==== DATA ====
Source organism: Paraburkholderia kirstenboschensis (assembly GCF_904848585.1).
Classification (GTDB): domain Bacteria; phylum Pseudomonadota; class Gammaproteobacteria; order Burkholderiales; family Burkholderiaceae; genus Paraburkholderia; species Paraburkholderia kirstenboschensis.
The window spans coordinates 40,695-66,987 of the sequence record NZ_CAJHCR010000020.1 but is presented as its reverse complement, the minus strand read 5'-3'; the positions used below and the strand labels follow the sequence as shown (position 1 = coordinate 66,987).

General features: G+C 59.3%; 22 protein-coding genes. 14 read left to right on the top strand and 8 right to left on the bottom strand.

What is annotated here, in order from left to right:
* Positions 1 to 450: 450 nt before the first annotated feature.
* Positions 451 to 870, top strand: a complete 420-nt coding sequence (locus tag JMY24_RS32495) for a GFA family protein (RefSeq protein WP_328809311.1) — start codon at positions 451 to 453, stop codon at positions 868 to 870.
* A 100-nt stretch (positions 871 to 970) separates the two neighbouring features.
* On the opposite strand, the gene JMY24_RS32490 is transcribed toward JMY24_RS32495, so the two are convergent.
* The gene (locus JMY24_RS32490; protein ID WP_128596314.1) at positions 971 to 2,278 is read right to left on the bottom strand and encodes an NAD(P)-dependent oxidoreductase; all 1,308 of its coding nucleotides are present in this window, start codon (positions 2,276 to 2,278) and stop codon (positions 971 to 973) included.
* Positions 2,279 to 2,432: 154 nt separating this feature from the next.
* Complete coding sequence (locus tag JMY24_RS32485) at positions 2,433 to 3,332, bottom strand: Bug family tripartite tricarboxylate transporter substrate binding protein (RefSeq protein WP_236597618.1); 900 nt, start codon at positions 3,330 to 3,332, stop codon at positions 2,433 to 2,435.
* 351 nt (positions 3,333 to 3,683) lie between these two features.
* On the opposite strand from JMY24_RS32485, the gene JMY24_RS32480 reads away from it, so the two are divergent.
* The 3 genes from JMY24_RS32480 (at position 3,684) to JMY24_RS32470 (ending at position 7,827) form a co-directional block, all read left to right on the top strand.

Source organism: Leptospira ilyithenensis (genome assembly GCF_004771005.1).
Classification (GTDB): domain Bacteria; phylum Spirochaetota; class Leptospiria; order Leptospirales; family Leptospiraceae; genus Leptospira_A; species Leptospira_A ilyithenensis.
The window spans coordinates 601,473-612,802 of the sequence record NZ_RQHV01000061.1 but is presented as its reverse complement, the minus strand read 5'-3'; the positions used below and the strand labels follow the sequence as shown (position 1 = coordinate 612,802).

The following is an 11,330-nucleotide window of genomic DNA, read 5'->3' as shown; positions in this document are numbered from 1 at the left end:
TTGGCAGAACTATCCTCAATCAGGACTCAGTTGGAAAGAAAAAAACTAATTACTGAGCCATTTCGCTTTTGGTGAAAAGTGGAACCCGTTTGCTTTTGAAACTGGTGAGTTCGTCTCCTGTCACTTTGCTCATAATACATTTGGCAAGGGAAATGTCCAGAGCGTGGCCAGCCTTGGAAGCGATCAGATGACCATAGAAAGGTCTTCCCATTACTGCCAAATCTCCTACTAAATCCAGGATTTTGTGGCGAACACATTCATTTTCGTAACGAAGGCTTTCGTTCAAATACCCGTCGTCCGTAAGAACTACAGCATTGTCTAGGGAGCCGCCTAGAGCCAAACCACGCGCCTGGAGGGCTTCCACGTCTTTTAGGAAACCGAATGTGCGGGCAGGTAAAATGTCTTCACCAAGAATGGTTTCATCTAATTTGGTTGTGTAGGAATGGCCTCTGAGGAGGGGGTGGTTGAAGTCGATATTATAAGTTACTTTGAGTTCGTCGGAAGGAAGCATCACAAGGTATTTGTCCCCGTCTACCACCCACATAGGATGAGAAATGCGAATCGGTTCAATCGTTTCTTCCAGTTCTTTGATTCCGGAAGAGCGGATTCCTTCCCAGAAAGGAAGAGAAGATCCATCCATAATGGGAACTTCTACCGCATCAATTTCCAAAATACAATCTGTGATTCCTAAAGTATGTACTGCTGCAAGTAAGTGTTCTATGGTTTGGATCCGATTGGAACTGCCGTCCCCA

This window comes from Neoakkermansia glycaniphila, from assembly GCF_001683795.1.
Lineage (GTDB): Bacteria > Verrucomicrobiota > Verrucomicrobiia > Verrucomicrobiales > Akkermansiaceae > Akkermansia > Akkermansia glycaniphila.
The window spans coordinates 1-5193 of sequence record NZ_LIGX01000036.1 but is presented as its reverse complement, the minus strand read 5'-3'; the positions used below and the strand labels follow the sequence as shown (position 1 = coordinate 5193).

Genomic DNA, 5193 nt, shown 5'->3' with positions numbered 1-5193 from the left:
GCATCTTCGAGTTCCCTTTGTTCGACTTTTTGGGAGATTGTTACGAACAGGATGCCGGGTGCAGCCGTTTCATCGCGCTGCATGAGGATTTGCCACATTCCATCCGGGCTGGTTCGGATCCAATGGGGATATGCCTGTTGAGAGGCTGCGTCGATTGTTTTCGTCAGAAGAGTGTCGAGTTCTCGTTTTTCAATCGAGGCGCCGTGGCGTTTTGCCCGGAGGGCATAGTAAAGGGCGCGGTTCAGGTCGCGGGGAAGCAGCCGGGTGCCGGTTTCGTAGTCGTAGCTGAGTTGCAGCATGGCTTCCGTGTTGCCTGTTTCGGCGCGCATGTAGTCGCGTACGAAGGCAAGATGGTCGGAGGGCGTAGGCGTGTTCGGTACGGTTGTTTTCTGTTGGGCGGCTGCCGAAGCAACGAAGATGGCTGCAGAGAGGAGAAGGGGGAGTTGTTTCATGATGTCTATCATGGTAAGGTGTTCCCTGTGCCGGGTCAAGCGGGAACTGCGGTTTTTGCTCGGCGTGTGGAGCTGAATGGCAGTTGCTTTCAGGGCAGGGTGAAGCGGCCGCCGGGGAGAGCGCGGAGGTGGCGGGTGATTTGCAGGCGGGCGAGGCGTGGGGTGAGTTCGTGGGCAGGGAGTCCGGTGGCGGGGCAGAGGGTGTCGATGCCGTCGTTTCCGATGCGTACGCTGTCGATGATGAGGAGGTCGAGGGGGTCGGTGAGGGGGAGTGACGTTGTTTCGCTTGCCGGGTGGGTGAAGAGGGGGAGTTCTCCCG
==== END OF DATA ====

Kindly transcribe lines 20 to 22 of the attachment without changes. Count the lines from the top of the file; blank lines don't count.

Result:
TTGGCAGAACTATCCTCAATCAGGACTCAGTTGGAAAGAAAAAAACTAATTACTGAGCCATTTCGCTTTTGGTGAAAAGTGGAACCCGTTTGCTTTTGAAACTGGTGAGTTCGTCTCCTGTCACTTTGCTCATAATACATTTGGCAAGGGAAATGTCCAGAGCGTGGCCAGCCTTGGAAGCGATCAGATGACCATAGAAAGGTCTTCCCATTACTGCCAAATCTCCTACTAAATCCAGGATTTTGTGGCGAACACATTCATTTTCGTAACGAAGGCTTTCGTTCAAATACCCGTCGTCCGTAAGAACTACAGCATTGTCTAGGGAGCCGCCTAGAGCCAAACCACGCGCCTGGAGGGCTTCCACGTCTTTTAGGAAACCGAATGTGCGGGCAGGTAAAATGTCTTCACCAAGAATGGTTTCATCTAATTTGGTTGTGTAGGAATGGCCTCTGAGGAGGGGGTGGTTGAAGTCGATATTATAAGTTACTTTGAGTTCGTCGGAAGGAAGCATCACAAGGTATTTGTCCCCGTCTACCACCCACATAGGATGAGAAATGCGAATCGGTTCAATCGTTTCTTCCAGTTCTTTGATTCCGGAAGAGCGGATTCCTTCCCAGAAAGGAAGAGAAGATCCATCCATAATGGGAACTTCTACCGCATCAATTTCCAAAATACAATCTGTGATTCCTAAAGTATGTACTGCTGCAAGTAAGTGTTCTATGGTTTGGATCCGATTGGAACTGCCGTCCCCA

This window comes from Neoakkermansia glycaniphila, from assembly GCF_001683795.1.
Lineage (GTDB): Bacteria > Verrucomicrobiota > Verrucomicrobiia > Verrucomicrobiales > Akkermansiaceae > Akkermansia > Akkermansia glycaniphila.